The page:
Deciding when to harvest is one of the most critical decisions we make every year at Brennan Vineyards.  You need to be 100% sure when you make your final decision to pick.  Once you pick the grapes, you can’t put them back on the vine if you made the wrong choice in deciding to harvest.

There are a couple of different ways to sample.  You can either do berry sampling or cluster sampling.  For both types of sampling, the more samples you have the more accurate your numbers will be.  Randomness is the key to obtaining reliable numbers.  When berry sampling you need at least 100 berries.  You need to take the berries from all over the clusters.   You will take berries from the front, back, left, right & bottom of the vine.  You will also take berries from clusters you can see and ones you cannot see.  It is more time consuming to do berry sampling. 

At Brennan Vineyards we do cluster sampling.  I’ve read that you need up to 20 clusters to get a reliable number.  When I sample, I bring back 5 clusters from each variety for testing and I always sample in the morning.   In case you forgot, we live in TEXAS and it is HOT during harvest.  You can sample any time of day, but once you chose a time to sample you need to do it at the same time every time. 

What are we testing for and looking for?  We are looking at two basic chemistry’s of the grapes Brix (sugar level) & pH (strength of the acidity).  We are also looking at clues from the grapes themselves.  We look at skin color in white grapes.  With red grapes, the skin color is harder to determine harvest maturity.  Seed color is also a very good indicator for harvest maturity with both red & white grapes. 

Once I have the samples, I go back to the winery and turn the samples from clusters to juice.  Aroma and juice color are two more things that I use to decide maturity of the grapes.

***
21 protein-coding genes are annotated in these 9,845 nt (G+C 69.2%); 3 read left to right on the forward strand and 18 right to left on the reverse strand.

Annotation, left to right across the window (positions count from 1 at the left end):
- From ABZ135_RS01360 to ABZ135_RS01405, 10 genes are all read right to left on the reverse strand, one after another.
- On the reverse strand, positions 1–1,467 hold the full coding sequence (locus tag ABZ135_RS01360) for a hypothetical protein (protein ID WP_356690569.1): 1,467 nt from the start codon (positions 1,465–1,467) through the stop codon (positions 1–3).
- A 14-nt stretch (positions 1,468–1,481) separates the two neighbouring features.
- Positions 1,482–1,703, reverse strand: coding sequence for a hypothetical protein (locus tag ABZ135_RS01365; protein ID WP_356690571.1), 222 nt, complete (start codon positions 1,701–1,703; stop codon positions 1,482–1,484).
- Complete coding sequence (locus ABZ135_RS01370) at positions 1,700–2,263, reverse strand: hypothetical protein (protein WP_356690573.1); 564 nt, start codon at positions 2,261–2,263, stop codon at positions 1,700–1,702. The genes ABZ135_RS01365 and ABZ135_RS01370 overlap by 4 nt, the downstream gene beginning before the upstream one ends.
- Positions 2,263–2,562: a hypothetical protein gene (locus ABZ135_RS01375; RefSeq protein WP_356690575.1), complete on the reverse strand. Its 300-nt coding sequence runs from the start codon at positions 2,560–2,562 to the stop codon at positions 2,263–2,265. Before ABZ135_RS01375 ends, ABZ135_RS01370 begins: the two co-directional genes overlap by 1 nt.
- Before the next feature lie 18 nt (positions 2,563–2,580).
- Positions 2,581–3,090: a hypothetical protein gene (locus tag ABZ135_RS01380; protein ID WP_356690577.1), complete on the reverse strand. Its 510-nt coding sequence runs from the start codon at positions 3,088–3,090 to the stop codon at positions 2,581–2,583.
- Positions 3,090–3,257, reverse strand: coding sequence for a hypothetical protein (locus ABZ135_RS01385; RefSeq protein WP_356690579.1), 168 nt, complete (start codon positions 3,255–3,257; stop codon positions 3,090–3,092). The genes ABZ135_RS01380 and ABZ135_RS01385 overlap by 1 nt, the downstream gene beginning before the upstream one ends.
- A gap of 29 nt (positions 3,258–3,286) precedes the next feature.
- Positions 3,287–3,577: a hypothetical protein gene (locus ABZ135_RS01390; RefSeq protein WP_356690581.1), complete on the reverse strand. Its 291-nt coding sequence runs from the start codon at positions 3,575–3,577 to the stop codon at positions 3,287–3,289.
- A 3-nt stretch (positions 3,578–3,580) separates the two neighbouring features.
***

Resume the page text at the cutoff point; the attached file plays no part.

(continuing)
I mentioned earlier that randomness is the key to obtaining reliable numbers.  If you read an article about grape sampling, or have been taught by someone on how to sample grapes, being random is the first and most important factor in getting reliable numbers.  I am 100% in agreement with the concept and importance of being random. 

In reality, even if you close your eyes to pick berries, it is very difficult to be random.  I tried it this way my first several years at Brennan Vineyards.  It seemed like every time we harvested the actual numbers were lower than expected and the grapes were not as ripe as we thought.  So a few years ago I decided to “randomly” pick the clusters that were not ripe on purpose.  Where do you find these?  You can’t see the clusters which is why I am looking for them.  They are high up in the canopy getting less sunlight and are ripening at a slower pace than the awesome looking grapes that you see in all of our pictures on social media.  This method of sampling at Brennan Vineyards has served us well since I came up with this protocol. 

The other day we harvested Blue Vineyard Chardonnay.  The Brix (sugar) levels were right on 24.0 in the vineyard.  The actual Brix level was 24.5 when we tested again in the winery.  It is very common for a vineyard grower to say the Brix is 25.0 and it is  time to harvest only for the grapes to show up at the winery being 23.0.   This has probably happened to every winery in TX more than once. 

Although we are very early into 2016 harvest, the grapes are looking great right now.  Sugar levels are climbing fairly rapidly due to the high temperatures. Grape quality looks to be above average this year while quantity seems to be just ok.  I would prefer this scenario.  When it is all said and done,  I would rather make less great wine than a lot of average wine.   

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